The Pros and Problems of Paper in Productivity
The Pros and Problems of Paper in Productivity

The Pros and Problems of Paper in Productivity

04/07/2021 by Jason M. Atwood (he/him)
Where does paper fit in the digital world of productivity?

As a long time Getting Things Done® (GTD) practitioner and consultant, I get a lot of questions about which tools to use. Obviously I am a big fan of OmniFocus (Why OmniFocus, Power of Defer with OmniFocus, Learn OmniFocus, OmniFocus in an Organization), but the question around paper and its place in GTD or other productivity methodologies is something worth a discussion.

The Pros of Paper

I use paper in my productivity methodology. Daily. Paper is a great medium for quickly capturing something analog, without interrupting the conversation or call. I keep a pad of paper with me on my desk and even take one out with me when going out to dinner with friends. I use it as a scratch pad for conversations, sometimes writing down ideas or concepts that are interesting or that I want to discuss. I have found it a lot less distracting to other parties to jot a note on paper, than whip out my phone and go into a digital app. Most people see the phone more as a communication device, so taking it out while in conversation seems rude. A pad of paper on the table, on the other hand, can't text you or notify you of specials in Candy Crush. Some of my closer friends will even tell me to capture something to discuss later, while we are talking or will grab the pad and write on it themselves. Think of it as a whiteboard for your conversations. Maybe a little strange at first, but highly effective.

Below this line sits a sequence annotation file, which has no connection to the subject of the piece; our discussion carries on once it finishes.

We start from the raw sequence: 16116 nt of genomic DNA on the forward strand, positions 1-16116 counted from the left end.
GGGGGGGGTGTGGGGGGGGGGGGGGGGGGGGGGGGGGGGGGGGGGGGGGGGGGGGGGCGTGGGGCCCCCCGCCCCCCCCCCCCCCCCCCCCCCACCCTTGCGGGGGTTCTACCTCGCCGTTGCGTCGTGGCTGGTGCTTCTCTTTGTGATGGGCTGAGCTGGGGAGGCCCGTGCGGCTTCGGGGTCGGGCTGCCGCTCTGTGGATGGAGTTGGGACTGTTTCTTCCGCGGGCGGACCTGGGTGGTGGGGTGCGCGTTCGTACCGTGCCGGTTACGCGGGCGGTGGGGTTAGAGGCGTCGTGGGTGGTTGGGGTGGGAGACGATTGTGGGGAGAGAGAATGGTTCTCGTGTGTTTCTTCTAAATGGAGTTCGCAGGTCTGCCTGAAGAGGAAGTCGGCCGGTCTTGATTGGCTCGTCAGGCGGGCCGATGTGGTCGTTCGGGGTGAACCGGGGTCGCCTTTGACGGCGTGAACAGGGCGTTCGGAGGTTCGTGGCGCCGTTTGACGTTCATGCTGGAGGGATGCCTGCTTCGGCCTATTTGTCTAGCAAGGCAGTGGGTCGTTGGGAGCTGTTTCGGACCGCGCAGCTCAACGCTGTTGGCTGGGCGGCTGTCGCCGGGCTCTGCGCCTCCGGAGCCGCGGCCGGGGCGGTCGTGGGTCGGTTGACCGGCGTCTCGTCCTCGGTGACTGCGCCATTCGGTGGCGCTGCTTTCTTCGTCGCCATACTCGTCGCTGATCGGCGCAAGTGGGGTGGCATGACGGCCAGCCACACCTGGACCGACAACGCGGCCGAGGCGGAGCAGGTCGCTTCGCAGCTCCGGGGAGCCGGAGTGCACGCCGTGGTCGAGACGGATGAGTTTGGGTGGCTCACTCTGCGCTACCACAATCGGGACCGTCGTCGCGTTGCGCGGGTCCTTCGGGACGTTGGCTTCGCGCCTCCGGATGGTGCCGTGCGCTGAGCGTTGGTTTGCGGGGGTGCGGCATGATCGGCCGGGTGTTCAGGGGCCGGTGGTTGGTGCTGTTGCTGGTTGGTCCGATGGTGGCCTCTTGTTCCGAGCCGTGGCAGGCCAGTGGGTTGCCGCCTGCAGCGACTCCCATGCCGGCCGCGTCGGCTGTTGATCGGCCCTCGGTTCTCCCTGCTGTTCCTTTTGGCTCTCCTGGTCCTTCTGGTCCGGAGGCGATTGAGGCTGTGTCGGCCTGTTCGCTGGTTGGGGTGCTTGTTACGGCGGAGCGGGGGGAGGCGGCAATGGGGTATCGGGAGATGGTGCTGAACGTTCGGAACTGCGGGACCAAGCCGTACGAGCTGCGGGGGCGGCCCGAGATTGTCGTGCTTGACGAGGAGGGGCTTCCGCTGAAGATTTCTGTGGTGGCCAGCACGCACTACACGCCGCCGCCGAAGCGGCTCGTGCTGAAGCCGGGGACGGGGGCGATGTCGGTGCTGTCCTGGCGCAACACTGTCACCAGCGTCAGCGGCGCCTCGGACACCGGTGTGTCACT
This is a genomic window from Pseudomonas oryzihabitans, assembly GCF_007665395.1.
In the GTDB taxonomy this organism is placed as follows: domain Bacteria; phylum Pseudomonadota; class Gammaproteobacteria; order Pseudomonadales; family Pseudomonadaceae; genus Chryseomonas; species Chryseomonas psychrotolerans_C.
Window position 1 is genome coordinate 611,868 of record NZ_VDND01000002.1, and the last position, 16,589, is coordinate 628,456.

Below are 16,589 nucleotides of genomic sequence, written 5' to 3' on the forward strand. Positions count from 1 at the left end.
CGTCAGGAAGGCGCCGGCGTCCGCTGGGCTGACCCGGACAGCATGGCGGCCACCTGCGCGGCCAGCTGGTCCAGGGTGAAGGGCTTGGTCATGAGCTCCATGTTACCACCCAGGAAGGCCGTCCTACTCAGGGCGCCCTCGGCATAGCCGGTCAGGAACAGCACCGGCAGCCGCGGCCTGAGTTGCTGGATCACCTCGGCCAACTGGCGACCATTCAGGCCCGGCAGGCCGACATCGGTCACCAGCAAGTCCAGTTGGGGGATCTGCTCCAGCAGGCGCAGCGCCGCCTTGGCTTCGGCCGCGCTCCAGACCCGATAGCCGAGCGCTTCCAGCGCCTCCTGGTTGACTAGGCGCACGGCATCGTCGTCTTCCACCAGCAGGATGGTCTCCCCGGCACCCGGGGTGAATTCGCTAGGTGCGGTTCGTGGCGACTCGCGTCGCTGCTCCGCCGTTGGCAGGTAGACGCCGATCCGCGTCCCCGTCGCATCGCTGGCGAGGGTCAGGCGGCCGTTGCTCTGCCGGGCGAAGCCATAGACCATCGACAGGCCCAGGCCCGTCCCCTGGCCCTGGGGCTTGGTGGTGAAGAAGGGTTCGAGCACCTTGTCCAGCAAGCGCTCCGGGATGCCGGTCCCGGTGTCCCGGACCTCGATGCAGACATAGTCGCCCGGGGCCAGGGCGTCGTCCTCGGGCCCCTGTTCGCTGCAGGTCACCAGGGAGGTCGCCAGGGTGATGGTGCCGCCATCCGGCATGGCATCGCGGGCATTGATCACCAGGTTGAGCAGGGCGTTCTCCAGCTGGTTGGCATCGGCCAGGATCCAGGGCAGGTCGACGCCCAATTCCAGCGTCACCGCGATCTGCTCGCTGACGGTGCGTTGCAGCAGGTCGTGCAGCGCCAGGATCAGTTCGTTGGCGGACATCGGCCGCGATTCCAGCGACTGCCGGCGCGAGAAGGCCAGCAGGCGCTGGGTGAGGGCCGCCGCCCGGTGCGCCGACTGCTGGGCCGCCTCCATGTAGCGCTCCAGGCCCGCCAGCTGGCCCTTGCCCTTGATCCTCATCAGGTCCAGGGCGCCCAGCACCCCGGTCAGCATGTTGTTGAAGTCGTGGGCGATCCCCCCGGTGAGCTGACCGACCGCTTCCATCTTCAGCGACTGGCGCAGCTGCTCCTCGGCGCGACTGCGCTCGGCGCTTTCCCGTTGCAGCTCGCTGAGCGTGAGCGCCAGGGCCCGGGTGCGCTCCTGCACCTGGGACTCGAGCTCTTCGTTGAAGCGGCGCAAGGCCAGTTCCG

On my desk, the pad is there for quick notes while on a call or in a meeting. No keyboard typing, no quick commands, just the silence of pen to paper. I will also take paper with me when I want to do a digital free mindsweep. A long walk outside with just paper brings a new level to my thoughts and creativity. Paper offers an unstructured and inviting capture, with room for words and images that very few other methods can match. It is distraction free in a world with so many distractions. (Living in a Distraction Free World)   

In my system, after using paper, I tear off the top sheet and throw it in my physical inbox on my desk. During my weekly review, I decide if it is something of value and scan it, or just shred it knowing that everything of importance has been captured somewhere else. 

The Problems of Paper

The problems with paper start with the fact that it is not sustainable. It comes from an extremely expensive carbon footprint and isn't easily recycled. But let us set that aside for this discussion.

The productivity problem with paper is that it isn't a truly trusted system. Yes, you can write things down on a piece of paper, in an address book, printed calendar, but those things are one-offs. They are unique as an original painting. They are not backed up, they are not in more than one place and they are easily destroyed. A spilled glass of water can wipe out all creative thoughts, an unwatched child can destroy months of carefully planned out plans, and a fire can eradicate the entire written history.  Collaborating on paper needs to be done in person and, in a distributed world, that is harder and harder to do. Paper degrades over time, has no built in security, and no way to be filtered. It is an end product, always passive, and not a scalable solution. It isn't as ubiquitous in our modern digital life so lacks the features to be the main capture tool. 

In the end, paper is a great medium for short-term capture, but not long-term storage or to be the backbone of a trusted system. As someone who left his much-beloved Filofax on the top of a car once, the loss of all those contacts, calendars, and lists still haunts me twenty years later.

Want to debate the pros and cons of paper with me? Head to the Salesforce Trailblazer Community or chat with me @JasonMAtwood or on LinkedIn